Why was my insurance trying to milk me for every dime when I was trying to be pro-active about my health, which would ultimately save them money if I did happen to contract HIV?

I also learned a lot. How important it is to find a doctor who is educated in LGBT healthcare (took some research, living in Idaho.) My original doctor knew I was gay, but clearly did not know about LGBT health concerns.

I needed to develop and maintain a doctor-patient relationship that left lines of communication open and left all judgement at the door.

Here’s What I Learned

I learned your healthcare providers will fight for you. I feel this is especially true in the LGBT community. Sometimes you have to ask, thankfully I didn’t. Angie swooped in and, from what I’ve heard, gave my insurance company quite the verbal lashing. My doctor gave me packets of information on co-pay coupon cards I had never known existed. He told me he would personally write a letter to my insurance if push came to shove. As an LGBT patient, I essentially had to find an LGBT clinic.

I also learned that insurance agencies are just as far behind the curve as my original doctor was. They didn’t know what drug I requested a price for. They had no idea why this particular drug was so hard to get answers for. I do. They had little to no experience with PrEP.

The final thing I learned was my own naiveté. There were so many things I didn’t know about the healthcare system and I only found more hurdles as I started asking questions on LGBT health.

I know I experienced many issues that every person, LGBT or not, experience in the healthcare system. For me, the only way I felt like I could make a difference was to fight what I saw was the core issue to all my concerns: ignorance.

I Will Not Shut-Up About PrEP

Now, I educate and inform at any opportunity that arises. I’ve gone into urgent care for the flu and somehow managed to squeeze in a discussion with a random doctor who had no idea what Truvada was. I tell my single gay friends they should do their research. I told my family I’m taking Truvada. The more people who understand LGBT health issues as simply health issues, the less we will be pigeon holed into our own subset of healthcare.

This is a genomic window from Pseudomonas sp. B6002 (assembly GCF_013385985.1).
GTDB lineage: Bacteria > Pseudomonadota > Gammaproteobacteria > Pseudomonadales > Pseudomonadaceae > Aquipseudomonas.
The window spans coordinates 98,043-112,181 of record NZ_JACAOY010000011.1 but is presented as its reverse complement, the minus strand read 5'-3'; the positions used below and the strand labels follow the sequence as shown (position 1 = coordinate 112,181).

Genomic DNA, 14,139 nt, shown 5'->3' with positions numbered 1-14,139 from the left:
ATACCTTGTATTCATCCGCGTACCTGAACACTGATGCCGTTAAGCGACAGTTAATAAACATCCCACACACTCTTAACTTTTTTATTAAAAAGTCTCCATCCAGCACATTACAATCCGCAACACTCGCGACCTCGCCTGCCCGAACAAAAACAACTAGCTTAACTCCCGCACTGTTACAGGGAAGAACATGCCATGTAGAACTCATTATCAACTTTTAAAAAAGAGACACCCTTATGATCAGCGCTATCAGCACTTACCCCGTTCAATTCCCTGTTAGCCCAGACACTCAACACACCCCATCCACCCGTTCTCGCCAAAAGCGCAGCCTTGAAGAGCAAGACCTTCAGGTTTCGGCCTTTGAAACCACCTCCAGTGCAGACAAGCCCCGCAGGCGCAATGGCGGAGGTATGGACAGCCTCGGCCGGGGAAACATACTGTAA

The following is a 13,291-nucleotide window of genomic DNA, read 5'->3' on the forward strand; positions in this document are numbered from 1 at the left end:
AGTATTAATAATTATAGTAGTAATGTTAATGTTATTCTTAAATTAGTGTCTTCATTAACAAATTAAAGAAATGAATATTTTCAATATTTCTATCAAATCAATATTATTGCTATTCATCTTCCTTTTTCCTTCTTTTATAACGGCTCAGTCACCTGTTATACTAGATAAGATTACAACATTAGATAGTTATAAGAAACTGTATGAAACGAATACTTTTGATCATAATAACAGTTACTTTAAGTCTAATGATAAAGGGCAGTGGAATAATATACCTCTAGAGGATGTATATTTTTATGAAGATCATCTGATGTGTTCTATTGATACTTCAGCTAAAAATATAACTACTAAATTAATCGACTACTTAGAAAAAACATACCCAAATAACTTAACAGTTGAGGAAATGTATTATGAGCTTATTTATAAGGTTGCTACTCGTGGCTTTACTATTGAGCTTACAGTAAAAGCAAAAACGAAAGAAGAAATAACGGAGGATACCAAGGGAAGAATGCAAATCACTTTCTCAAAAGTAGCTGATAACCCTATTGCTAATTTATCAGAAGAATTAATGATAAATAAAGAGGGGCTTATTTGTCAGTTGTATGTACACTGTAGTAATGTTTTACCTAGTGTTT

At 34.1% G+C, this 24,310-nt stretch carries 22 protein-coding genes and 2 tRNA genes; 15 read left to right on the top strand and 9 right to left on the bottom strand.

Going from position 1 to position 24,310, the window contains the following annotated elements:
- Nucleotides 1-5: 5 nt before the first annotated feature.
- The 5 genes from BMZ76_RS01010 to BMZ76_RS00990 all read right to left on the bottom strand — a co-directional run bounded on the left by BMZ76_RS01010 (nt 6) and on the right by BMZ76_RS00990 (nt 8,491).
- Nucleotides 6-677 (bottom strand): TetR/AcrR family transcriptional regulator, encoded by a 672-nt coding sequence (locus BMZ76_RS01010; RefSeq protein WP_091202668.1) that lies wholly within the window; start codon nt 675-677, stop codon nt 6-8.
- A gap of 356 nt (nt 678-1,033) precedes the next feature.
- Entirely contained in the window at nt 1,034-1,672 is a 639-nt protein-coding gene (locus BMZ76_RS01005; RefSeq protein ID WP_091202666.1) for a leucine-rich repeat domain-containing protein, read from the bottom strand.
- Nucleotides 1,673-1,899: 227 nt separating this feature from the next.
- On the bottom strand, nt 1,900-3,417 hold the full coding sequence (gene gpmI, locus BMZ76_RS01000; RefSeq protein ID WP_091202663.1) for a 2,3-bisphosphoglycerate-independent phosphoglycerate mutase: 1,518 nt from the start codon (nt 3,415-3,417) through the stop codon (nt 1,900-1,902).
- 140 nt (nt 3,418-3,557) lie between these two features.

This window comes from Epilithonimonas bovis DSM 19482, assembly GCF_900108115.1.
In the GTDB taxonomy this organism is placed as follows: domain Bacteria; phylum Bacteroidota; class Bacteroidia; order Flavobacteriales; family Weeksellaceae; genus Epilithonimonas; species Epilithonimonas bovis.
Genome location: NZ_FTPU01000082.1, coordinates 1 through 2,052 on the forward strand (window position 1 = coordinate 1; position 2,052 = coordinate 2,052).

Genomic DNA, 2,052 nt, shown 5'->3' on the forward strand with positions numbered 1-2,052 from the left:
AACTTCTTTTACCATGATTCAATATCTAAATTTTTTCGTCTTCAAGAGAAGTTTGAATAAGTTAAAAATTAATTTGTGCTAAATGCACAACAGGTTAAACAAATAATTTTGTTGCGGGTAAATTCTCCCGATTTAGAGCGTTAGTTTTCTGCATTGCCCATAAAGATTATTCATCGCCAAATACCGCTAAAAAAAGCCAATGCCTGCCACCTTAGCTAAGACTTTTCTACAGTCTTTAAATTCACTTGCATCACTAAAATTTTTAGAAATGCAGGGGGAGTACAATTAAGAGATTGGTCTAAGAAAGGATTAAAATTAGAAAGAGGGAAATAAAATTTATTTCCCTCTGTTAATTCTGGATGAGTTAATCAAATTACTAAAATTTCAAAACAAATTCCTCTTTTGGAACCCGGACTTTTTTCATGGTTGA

These are the concerns I had as a patient who was asking their very first questions about LGBT healthcare. What issues have you experienced in your pursuit of wellness while also being part of the LGBT community? What are you doing to try to change perspectives, and even possibly be part of progress? I’d love to hear anyone else’s personal experience!


Linus Minick lives in Boise, Idaho and has a bachelor’s degree in history in which he studied gender and sexuality. He enjoys the outdoors, is a public health care education advocate, and enjoys writing about his LGBT experiences in his free time.


[Publisher’s note: Linus contacted imstilljosh and requested the opportunity to guest publish an article on this site about his experience attempting to access PrEP. This personal narrative was not verified, nor vetted. Also, with almost all guest articles, imstilljosh does not edit the article–rather only helps format the submitted content into a digestible format and sections. This article was provided to imstilljosh without a cost. is thankful for Linus’ submission.]

Asking ddf? or clean? Increases HIV Infection Risk

Dentist Closed in Memphis

Memphis Health Department Urges Dental Patients HIV Tested